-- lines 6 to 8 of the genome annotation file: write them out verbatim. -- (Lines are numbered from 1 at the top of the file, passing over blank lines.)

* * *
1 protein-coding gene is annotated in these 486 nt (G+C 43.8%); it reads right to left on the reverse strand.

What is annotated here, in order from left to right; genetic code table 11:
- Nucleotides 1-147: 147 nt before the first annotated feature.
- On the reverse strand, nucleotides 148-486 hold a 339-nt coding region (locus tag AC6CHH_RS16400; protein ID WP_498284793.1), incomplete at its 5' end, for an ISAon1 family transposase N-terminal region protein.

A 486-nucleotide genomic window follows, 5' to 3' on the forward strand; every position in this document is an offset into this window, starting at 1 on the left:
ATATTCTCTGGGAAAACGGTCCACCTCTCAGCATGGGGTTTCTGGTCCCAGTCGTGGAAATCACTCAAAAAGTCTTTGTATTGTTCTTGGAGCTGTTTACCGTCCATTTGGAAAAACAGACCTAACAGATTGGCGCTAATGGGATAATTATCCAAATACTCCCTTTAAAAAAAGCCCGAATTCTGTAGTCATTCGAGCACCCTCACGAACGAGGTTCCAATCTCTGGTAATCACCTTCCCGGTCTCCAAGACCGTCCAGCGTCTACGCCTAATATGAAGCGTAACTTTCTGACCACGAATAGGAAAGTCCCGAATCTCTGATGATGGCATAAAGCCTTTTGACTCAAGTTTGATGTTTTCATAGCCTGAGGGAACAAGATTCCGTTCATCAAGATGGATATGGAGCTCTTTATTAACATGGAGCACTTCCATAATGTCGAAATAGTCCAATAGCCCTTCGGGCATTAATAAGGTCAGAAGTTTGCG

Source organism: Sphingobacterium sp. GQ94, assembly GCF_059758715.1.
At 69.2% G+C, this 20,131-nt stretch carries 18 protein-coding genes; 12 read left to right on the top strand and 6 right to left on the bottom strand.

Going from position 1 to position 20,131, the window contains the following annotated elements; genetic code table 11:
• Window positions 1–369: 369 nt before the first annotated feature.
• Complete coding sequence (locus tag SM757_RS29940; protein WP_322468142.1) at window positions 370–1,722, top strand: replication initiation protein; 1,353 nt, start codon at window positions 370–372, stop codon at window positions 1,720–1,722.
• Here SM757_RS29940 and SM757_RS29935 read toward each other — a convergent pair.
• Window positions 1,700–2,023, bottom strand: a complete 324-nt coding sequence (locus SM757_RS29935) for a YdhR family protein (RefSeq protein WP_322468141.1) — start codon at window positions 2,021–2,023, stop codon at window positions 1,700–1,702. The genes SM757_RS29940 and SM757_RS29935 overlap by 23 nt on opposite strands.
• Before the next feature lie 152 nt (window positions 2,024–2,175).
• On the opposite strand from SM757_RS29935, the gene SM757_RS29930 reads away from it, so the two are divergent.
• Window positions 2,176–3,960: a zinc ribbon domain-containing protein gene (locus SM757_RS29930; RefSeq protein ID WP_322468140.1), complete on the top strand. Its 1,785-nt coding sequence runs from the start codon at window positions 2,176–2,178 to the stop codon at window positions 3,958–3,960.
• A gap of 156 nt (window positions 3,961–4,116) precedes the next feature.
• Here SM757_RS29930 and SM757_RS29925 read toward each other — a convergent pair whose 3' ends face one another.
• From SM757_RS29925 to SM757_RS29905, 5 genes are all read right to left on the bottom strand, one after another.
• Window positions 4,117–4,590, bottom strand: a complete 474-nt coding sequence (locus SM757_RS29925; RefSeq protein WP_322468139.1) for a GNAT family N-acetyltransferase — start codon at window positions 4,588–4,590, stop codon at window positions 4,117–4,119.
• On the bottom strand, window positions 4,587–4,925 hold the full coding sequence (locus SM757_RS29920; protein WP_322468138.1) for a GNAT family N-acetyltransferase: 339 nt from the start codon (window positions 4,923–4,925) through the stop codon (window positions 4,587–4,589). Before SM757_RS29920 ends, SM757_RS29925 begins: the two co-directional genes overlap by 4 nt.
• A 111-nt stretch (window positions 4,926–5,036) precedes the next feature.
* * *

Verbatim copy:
ATATTCTCTGGGAAAACGGTCCACCTCTCAGCATGGGGTTTCTGGTCCCAGTCGTGGAAATCACTCAAAAAGTCTTTGTATTGTTCTTGGAGCTGTTTACCGTCCATTTGGAAAAACAGACCTAACAGATTGGCGCTAATGGGATAATTATCCAAATACTCCCTTTAAAAAAAGCCCGAATTCTGTAGTCATTCGAGCACCCTCACGAACGAGGTTCCAATCTCTGGTAATCACCTTCCCGGTCTCCAAGACCGTCCAGCGTCTACGCCTAATATGAAGCGTAACTTTCTGACCACGAATAGGAAAGTCCCGAATCTCTGATGATGGCATAAAGCCTTTTGACTCAAGTTTGATGTTTTCATAGCCTGAGGGAACAAGATTCCGTTCATCAAGATGGATATGGAGCTCTTTATTAACATGGAGCACTTCCATAATGTCGAAATAGTCCAATAGCCCTTCGGGCATTAATAAGGTCAGAAGTTTGCG

Source organism: Sphingobacterium sp. GQ94, assembly GCF_059758715.1.
At 69.2% G+C, this 20,131-nt stretch carries 18 protein-coding genes; 12 read left to right on the top strand and 6 right to left on the bottom strand.